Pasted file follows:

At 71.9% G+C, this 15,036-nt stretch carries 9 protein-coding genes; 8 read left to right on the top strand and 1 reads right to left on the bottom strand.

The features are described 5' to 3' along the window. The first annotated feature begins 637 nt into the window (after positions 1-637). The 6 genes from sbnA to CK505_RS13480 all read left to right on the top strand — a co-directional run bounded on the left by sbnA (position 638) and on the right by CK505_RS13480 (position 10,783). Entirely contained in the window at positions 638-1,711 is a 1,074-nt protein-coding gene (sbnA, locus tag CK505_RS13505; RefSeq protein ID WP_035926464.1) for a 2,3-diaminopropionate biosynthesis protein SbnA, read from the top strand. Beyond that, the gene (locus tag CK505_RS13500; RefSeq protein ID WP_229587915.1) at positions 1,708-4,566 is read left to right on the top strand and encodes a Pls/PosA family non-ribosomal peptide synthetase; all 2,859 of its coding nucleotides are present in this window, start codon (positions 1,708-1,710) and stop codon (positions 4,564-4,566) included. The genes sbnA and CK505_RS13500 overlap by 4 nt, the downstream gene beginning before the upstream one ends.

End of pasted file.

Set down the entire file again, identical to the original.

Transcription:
At 71.9% G+C, this 15,036-nt stretch carries 9 protein-coding genes; 8 read left to right on the top strand and 1 reads right to left on the bottom strand.

The features are described 5' to 3' along the window. The first annotated feature begins 637 nt into the window (after positions 1-637). The 6 genes from sbnA to CK505_RS13480 all read left to right on the top strand — a co-directional run bounded on the left by sbnA (position 638) and on the right by CK505_RS13480 (position 10,783). Entirely contained in the window at positions 638-1,711 is a 1,074-nt protein-coding gene (sbnA, locus tag CK505_RS13505; RefSeq protein ID WP_035926464.1) for a 2,3-diaminopropionate biosynthesis protein SbnA, read from the top strand. Beyond that, the gene (locus tag CK505_RS13500; RefSeq protein ID WP_229587915.1) at positions 1,708-4,566 is read left to right on the top strand and encodes a Pls/PosA family non-ribosomal peptide synthetase; all 2,859 of its coding nucleotides are present in this window, start codon (positions 1,708-1,710) and stop codon (positions 4,564-4,566) included. The genes sbnA and CK505_RS13500 overlap by 4 nt, the downstream gene beginning before the upstream one ends.